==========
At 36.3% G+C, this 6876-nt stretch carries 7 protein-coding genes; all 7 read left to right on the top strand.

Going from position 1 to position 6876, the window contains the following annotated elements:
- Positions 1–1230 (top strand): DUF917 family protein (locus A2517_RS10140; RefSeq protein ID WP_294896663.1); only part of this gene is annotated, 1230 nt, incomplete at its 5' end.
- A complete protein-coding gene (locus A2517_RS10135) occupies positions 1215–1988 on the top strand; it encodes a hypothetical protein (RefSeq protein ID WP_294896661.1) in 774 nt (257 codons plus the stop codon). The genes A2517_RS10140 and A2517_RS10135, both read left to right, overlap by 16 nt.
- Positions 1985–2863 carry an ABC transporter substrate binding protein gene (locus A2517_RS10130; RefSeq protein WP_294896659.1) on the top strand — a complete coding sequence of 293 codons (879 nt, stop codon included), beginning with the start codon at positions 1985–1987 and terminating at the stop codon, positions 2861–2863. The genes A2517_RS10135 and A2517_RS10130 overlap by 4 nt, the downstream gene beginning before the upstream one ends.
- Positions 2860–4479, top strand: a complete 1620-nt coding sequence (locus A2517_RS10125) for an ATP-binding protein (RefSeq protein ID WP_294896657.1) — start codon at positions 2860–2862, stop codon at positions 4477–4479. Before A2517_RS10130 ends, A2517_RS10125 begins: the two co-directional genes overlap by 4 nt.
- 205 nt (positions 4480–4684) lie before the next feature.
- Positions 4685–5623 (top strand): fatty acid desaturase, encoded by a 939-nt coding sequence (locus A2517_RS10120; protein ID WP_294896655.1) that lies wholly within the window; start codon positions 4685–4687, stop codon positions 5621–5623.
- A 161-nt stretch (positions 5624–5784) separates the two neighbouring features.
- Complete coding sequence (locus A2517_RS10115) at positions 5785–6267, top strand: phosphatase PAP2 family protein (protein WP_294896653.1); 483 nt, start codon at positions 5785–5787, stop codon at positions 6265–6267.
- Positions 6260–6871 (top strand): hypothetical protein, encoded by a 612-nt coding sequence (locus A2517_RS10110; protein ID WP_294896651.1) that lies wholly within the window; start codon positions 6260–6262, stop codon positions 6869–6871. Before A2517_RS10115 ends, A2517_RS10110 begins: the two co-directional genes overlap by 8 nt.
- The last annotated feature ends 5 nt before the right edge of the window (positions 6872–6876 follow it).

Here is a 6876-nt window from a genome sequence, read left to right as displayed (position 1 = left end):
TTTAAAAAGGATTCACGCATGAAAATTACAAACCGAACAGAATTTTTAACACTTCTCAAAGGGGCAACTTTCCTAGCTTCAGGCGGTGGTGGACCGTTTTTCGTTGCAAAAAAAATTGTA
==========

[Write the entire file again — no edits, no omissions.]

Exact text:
At 36.3% G+C, this 6876-nt stretch carries 7 protein-coding genes; all 7 read left to right on the top strand.

Going from position 1 to position 6876, the window contains the following annotated elements:
- Positions 1–1230 (top strand): DUF917 family protein (locus A2517_RS10140; RefSeq protein ID WP_294896663.1); only part of this gene is annotated, 1230 nt, incomplete at its 5' end.
- A complete protein-coding gene (locus A2517_RS10135) occupies positions 1215–1988 on the top strand; it encodes a hypothetical protein (RefSeq protein ID WP_294896661.1) in 774 nt (257 codons plus the stop codon). The genes A2517_RS10140 and A2517_RS10135, both read left to right, overlap by 16 nt.
- Positions 1985–2863 carry an ABC transporter substrate binding protein gene (locus A2517_RS10130; RefSeq protein WP_294896659.1) on the top strand — a complete coding sequence of 293 codons (879 nt, stop codon included), beginning with the start codon at positions 1985–1987 and terminating at the stop codon, positions 2861–2863. The genes A2517_RS10135 and A2517_RS10130 overlap by 4 nt, the downstream gene beginning before the upstream one ends.
- Positions 2860–4479, top strand: a complete 1620-nt coding sequence (locus A2517_RS10125) for an ATP-binding protein (RefSeq protein ID WP_294896657.1) — start codon at positions 2860–2862, stop codon at positions 4477–4479. Before A2517_RS10130 ends, A2517_RS10125 begins: the two co-directional genes overlap by 4 nt.
- 205 nt (positions 4480–4684) lie before the next feature.
- Positions 4685–5623 (top strand): fatty acid desaturase, encoded by a 939-nt coding sequence (locus A2517_RS10120; protein ID WP_294896655.1) that lies wholly within the window; start codon positions 4685–4687, stop codon positions 5621–5623.
- A 161-nt stretch (positions 5624–5784) separates the two neighbouring features.
- Complete coding sequence (locus A2517_RS10115) at positions 5785–6267, top strand: phosphatase PAP2 family protein (protein WP_294896653.1); 483 nt, start codon at positions 5785–5787, stop codon at positions 6265–6267.
- Positions 6260–6871 (top strand): hypothetical protein, encoded by a 612-nt coding sequence (locus A2517_RS10110; protein ID WP_294896651.1) that lies wholly within the window; start codon positions 6260–6262, stop codon positions 6869–6871. Before A2517_RS10115 ends, A2517_RS10110 begins: the two co-directional genes overlap by 8 nt.
- The last annotated feature ends 5 nt before the right edge of the window (positions 6872–6876 follow it).

Here is a 6876-nt window from a genome sequence, read left to right as displayed (position 1 = left end):
TTTAAAAAGGATTCACGCATGAAAATTACAAACCGAACAGAATTTTTAACACTTCTCAAAGGGGCAACTTTCCTAGCTTCAGGCGGTGGTGGACCGTTTTTCGTTGCAAAAAAAATTGTA